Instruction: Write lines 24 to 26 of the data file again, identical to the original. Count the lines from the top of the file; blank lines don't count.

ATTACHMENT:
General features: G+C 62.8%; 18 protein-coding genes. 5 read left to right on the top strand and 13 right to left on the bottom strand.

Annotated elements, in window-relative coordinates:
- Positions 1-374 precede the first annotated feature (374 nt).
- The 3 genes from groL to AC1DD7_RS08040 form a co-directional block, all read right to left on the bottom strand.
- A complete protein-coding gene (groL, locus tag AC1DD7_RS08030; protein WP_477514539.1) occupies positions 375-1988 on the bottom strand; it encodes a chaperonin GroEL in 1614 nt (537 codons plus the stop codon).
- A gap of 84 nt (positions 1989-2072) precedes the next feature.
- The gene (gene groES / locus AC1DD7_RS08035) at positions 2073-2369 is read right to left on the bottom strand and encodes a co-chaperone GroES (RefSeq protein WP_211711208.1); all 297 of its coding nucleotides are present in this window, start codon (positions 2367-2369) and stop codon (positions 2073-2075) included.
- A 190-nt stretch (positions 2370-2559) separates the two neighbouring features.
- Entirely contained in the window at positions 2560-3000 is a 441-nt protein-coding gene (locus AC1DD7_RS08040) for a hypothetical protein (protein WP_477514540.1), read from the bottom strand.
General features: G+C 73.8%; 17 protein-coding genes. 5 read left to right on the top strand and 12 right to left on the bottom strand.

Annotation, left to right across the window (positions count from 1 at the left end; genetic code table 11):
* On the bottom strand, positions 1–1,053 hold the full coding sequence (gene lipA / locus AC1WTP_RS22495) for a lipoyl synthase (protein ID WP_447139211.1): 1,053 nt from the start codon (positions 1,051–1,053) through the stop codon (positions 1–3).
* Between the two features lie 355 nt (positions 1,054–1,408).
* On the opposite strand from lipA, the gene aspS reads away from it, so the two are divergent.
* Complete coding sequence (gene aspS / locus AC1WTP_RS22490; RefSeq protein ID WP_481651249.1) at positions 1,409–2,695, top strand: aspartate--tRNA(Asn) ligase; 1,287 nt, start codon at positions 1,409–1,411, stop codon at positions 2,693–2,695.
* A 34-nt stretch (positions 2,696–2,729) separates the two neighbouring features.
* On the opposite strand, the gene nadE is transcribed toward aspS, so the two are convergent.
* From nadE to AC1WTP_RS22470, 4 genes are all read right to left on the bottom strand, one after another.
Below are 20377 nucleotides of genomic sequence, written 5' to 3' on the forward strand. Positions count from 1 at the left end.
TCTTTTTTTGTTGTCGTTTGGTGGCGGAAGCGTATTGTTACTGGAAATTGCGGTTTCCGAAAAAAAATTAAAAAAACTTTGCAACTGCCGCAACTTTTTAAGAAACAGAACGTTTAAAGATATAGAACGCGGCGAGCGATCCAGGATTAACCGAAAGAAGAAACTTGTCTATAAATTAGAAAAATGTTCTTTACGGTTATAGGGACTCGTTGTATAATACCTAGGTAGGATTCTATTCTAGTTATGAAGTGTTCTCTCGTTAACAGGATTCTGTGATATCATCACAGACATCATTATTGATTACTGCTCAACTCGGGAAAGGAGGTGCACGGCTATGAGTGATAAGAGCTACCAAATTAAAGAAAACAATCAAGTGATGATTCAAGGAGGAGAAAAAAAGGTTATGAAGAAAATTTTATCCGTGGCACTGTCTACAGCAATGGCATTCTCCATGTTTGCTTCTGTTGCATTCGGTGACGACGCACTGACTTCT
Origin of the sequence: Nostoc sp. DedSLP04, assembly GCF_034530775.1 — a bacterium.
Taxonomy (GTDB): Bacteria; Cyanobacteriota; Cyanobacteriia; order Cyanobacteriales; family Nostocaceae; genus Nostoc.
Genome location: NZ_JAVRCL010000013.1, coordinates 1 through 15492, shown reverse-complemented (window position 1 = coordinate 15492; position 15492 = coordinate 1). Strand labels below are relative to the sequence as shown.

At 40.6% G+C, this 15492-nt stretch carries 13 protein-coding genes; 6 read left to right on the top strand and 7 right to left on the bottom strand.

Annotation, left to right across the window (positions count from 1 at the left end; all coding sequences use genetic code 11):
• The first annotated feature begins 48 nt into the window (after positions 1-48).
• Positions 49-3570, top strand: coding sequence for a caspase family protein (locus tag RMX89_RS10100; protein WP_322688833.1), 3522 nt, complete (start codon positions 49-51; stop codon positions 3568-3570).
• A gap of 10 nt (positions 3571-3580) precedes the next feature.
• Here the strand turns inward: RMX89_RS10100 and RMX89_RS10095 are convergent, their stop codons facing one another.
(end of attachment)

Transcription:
At 40.6% G+C, this 15492-nt stretch carries 13 protein-coding genes; 6 read left to right on the top strand and 7 right to left on the bottom strand.

Annotation, left to right across the window (positions count from 1 at the left end; all coding sequences use genetic code 11):
• The first annotated feature begins 48 nt into the window (after positions 1-48).